Home equity lines of credit reach five-year high

The rise in HELOCs is making up for the decrease in mortgages to first-time homeowners.

Real estate information company RealtyTrac published its first ever U.S. Home Equity Line of Credit Trends Report, which shows that home equity lines of credit (HELOCs) are up to their highest level since 2009. In the 12-month period ending in June, 797,865 HELOCs were originated in the United States, up 20.6 percent from the previous 12-month period and the most in five years. So far in 2014, 15.4 percent of all loan originations have been HELOCs, which would be the highest percentage since 2008.

In the wake of the housing crisis, many borrowers with low credit scores have been unable to get mortgages, but lending institutions are trying to make up for that loss by granting more loans, and at lower interest rates, to existing customers with good equity and credit history — the average rate for a $30,000 HELOC is just 4.8 percent. Conversely, loans from the Federal Housing Administration to first-time homeowners are down more than 26 percent in the past year.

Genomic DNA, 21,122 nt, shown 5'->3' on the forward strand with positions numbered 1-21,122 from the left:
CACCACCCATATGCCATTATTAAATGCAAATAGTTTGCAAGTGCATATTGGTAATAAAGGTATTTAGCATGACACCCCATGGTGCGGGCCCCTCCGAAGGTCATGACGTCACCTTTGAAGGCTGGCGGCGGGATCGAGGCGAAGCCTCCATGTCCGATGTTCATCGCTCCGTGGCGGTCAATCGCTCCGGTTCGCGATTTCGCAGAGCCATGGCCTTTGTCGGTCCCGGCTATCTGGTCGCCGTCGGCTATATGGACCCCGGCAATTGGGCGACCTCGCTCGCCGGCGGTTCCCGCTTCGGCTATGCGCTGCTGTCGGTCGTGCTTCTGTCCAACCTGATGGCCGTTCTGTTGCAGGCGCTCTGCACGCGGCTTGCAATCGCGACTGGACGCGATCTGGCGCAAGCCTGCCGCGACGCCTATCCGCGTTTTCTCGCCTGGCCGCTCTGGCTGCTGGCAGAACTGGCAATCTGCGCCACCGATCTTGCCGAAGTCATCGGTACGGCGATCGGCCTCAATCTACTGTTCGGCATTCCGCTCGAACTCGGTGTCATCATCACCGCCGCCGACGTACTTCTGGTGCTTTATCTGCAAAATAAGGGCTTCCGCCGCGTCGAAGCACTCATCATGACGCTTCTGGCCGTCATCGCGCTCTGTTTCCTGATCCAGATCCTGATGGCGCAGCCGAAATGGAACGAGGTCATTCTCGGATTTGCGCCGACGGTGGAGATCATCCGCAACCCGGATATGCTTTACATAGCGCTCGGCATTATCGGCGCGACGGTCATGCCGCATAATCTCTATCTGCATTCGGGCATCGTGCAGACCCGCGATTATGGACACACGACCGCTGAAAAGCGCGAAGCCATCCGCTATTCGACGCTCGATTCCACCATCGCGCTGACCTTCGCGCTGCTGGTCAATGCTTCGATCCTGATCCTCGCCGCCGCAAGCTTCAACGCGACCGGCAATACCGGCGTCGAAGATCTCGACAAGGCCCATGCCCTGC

According to Bloomberg, the largest HELOC providers have also had the biggest increase in originations, ranging from 45 percent for JPMorgan Chase to 75 percent for Bank of America, which leads the market.

"This is an opportunity for the banks to offer an additional product to those homeowners they see as already well qualified and have that equity," said RealtyTrac vice president Daren Blomquist to Bloomberg. "HELOCs are a way for them to actually expand their mortgage businesses rather than have to cut back."

A real estate amortization schedule can help borrowers maintain a high credit score by programming automated payments that take the borrower's financial capabilities into account.